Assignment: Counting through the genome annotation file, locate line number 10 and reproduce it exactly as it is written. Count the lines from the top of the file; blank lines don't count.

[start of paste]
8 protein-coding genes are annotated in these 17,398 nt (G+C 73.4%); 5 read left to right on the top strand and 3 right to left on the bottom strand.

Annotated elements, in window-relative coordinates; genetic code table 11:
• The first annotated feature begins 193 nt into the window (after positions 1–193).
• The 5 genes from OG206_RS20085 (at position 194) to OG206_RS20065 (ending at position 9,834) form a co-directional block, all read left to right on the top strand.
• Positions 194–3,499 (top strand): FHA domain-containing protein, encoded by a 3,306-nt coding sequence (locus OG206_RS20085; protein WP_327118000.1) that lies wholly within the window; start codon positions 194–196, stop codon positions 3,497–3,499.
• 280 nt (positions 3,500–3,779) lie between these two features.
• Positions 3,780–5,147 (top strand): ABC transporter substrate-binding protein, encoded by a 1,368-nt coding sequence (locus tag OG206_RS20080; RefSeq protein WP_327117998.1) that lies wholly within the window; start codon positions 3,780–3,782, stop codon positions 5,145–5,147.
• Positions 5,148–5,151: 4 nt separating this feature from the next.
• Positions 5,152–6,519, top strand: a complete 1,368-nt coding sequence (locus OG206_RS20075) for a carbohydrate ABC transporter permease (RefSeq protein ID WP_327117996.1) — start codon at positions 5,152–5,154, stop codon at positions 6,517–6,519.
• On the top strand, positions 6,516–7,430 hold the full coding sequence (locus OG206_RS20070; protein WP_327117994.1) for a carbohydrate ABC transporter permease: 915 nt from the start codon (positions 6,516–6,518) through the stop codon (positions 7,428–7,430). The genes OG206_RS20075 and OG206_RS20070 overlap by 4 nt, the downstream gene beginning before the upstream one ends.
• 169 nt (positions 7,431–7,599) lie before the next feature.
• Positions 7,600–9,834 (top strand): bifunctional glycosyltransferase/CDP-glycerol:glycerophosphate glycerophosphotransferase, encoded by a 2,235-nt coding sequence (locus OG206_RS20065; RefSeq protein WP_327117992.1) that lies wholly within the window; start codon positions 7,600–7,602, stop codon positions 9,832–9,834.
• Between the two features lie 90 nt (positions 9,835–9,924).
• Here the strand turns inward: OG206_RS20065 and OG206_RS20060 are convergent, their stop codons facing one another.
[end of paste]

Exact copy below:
• On the top strand, positions 6,516–7,430 hold the full coding sequence (locus OG206_RS20070; protein WP_327117994.1) for a carbohydrate ABC transporter permease: 915 nt from the start codon (positions 6,516–6,518) through the stop codon (positions 7,428–7,430). The genes OG206_RS20075 and OG206_RS20070 overlap by 4 nt, the downstream gene beginning before the upstream one ends.